Aside from being a zingy addition to many dishes, ginger has numerous health virtues. Asian traditional medicine systems have used ginger as a medicinal tonic for 5000 years. Ginger has undoubtedly stood the test of time.
The root, or more technically the rhizome, is the medicinal part of the plant. Ginger can be used either fresh or dried. The fresh root, either juiced or tinctured, is more potent than the dried.
Ginger is a warming, aromatic, pungent and stimulating spice, making it suitable for sluggish, damp, cold and cramped conditions. It gets fluids moving!
Ginger can help relieve nausea: morning sickness, chemotherapy-induced and travel sickness. Generally, you’ll need to take higher range doses for this. Capsules can be a practical alternative here.
Ginger helps stimulate the flow of gastric juices, including saliva, bile and stomach acid. This makes it helpful in bloating, colic, gas and diarrhoea and irritable bowel syndrome. It also reduces spasms in the intestinal muscle.
I also find it an excellent prokinetic agent to help restore the migrating motor complex in conditions like small intestinal bacterial overgrowth – SIBO. (Take between meals for this effect.)
Studies have shown it can also inhibit certain strains of Helicobacter pylori.
By reducing platelet aggregation, ginger can help “thin” the blood and improve the flow to the peripheral circulation. This is helpful for those with chronic cold hands and feet.
** If you’re taking blood thinning medication, check with your doctor before using high amounts of ginger.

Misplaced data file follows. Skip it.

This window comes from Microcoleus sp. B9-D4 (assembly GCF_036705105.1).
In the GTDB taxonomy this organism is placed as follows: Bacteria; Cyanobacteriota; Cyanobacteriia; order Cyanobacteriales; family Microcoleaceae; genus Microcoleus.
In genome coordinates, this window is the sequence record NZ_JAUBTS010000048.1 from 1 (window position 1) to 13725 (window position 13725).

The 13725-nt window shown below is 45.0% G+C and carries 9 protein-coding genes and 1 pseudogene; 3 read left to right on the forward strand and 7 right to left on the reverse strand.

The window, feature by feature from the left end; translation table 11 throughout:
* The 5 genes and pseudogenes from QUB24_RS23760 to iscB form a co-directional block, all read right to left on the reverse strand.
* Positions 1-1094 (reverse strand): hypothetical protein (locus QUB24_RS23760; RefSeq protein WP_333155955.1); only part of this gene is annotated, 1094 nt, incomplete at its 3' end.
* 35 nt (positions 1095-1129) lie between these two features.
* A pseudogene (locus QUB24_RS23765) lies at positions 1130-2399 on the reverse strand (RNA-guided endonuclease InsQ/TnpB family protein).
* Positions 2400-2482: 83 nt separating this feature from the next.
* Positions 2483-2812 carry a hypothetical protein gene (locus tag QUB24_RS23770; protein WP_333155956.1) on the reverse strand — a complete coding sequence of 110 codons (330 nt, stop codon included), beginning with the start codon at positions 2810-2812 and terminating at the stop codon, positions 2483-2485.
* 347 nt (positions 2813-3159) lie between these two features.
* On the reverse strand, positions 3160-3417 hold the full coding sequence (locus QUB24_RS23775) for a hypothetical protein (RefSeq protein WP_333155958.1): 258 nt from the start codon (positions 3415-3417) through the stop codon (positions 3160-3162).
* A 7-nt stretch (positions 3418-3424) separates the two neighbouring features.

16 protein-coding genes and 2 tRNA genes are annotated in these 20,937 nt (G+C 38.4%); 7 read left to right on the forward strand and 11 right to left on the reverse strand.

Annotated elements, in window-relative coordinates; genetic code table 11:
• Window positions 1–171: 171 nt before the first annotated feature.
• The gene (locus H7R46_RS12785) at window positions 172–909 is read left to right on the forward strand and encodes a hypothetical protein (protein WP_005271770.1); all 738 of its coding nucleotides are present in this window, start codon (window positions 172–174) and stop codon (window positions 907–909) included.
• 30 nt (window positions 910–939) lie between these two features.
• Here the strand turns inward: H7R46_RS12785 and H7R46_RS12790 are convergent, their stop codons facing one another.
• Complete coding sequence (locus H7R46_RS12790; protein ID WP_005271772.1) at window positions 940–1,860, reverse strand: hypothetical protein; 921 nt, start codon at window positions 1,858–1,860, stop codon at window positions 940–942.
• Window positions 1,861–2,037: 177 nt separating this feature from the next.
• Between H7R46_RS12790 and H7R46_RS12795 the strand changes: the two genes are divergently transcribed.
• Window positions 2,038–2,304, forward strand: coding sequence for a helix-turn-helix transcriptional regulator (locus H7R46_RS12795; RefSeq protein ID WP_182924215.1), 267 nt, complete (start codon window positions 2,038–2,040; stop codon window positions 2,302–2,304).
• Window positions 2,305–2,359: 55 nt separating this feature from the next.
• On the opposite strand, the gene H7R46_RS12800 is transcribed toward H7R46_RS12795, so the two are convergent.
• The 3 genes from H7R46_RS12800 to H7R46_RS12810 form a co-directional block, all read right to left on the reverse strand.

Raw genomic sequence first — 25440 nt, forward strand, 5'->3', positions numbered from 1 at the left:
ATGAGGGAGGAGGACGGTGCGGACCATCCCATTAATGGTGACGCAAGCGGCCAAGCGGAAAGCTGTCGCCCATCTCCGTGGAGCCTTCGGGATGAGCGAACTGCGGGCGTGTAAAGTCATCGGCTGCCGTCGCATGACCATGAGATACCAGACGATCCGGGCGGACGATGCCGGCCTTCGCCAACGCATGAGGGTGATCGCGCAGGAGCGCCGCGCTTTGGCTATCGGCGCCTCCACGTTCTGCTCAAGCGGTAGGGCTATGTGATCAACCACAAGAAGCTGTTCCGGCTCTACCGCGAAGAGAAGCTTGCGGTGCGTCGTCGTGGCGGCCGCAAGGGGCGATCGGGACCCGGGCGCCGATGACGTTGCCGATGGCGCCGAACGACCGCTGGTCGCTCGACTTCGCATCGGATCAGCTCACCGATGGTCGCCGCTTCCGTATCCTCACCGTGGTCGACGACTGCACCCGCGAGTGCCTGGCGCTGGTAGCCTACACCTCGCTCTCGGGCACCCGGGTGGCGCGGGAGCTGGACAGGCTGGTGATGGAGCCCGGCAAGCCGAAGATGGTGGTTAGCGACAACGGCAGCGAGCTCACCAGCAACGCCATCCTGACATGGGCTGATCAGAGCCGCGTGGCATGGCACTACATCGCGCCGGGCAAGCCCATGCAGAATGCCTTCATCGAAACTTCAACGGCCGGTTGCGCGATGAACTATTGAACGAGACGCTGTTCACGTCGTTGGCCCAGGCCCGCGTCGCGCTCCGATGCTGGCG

Ginger can help your immune system mount an effective response if taken at the first inkling of a viral infection.
As a heating spice, ginger helps you to mount a sweat. This helps manage a fever. For this, you need a hot decoction (tea) of the fresh root. Take every 2-3 hours until symptoms ease.
It can also be helpful for the aftereffects of a respiratory tract infection, shifting stuck mucus and helping resolve stuck mucus and postnasal drip.
I love ginger to support women who get painful menstrual cramps, especially the kind where you get relief from a heat pack.
During labor, it can be helpful to maintain the strength of uterine contractions.
Ginger has been successfully trialled to relieve pain associated with arthritis and compares favourably with NSAIDs with a much better safety profile.
How to use ginger
You can add fresh ginger to salad dressings, soups, stir-fries and curries. It makes an aromatic addition to fresh juice.
I like it as tea. Use six thin slices of fresh ginger or around 2cm grated and steep for 15-20 minutes. Ideally, cover it while you are steeping to retain the volatile oils. You can also buy ginger tea bags, but dried ginger will not be as potent as fresh.
Ginger is available in capsules. I use a concentrated tincture in the clinic, which can be a quick and convenient way of using ginger therapeutically.
Safety of ginger
Ginger has an excellent safety profile. Because of the taste, some will not find it palatable.
For pregnant women, don’t exceed 2g per day of dried ginger. Large doses may also irritate gallstones and should not be used concurrently with blood thinning medications unless supervised. Average dietary amounts should be fine.
Also, if you tend to run “hot”, ginger might be a bit too stimulating for you.
I hope that’s given you some insight into the many applications of ginger and the confidence to reach for it next time you need its spicy help!
Need help with your health?
Norelle Hentschel is an experienced naturopath with a clinic in Stones Corner, South East Brisbane and Telehealth consults Australia wide.
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